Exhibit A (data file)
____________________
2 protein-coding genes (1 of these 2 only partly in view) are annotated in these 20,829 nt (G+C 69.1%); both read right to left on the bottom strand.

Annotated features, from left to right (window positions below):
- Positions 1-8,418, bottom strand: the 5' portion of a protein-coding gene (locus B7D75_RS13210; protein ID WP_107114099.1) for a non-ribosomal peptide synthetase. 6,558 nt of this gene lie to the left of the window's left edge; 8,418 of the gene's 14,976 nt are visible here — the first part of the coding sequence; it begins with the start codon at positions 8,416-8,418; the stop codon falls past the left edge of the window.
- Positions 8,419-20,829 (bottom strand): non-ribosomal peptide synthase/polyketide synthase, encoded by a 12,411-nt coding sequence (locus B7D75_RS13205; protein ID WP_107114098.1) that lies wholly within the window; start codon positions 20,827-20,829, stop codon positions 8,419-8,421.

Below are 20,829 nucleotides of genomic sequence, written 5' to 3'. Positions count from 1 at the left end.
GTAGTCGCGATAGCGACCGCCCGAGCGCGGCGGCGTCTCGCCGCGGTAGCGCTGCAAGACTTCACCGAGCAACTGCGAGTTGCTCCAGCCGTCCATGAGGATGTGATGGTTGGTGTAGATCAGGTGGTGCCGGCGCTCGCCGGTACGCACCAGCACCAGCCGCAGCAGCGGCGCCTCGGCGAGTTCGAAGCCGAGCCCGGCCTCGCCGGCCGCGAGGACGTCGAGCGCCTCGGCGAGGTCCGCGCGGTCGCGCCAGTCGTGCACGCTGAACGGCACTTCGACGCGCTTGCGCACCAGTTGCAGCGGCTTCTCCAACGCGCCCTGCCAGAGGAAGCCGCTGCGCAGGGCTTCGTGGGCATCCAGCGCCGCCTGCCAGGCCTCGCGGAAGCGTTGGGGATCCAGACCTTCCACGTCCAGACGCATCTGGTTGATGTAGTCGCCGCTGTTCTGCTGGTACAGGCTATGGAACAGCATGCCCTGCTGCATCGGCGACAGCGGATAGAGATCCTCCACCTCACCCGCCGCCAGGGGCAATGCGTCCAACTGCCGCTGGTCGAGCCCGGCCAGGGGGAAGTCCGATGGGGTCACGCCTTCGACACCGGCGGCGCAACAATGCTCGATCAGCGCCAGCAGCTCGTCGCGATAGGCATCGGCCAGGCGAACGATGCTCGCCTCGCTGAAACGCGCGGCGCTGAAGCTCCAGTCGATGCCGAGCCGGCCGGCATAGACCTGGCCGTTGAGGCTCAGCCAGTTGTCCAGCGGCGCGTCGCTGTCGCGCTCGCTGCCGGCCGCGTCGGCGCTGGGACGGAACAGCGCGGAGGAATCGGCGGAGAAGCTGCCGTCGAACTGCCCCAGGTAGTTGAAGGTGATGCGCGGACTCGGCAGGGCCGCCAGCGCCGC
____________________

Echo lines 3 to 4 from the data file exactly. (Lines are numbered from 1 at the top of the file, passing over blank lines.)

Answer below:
- Positions 1-8,418, bottom strand: the 5' portion of a protein-coding gene (locus B7D75_RS13210; protein ID WP_107114099.1) for a non-ribosomal peptide synthetase. 6,558 nt of this gene lie to the left of the window's left edge; 8,418 of the gene's 14,976 nt are visible here — the first part of the coding sequence; it begins with the start codon at positions 8,416-8,418; the stop codon falls past the left edge of the window.
- Positions 8,419-20,829 (bottom strand): non-ribosomal peptide synthase/polyketide synthase, encoded by a 12,411-nt coding sequence (locus B7D75_RS13205; protein ID WP_107114098.1) that lies wholly within the window; start codon positions 20,827-20,829, stop codon positions 8,419-8,421.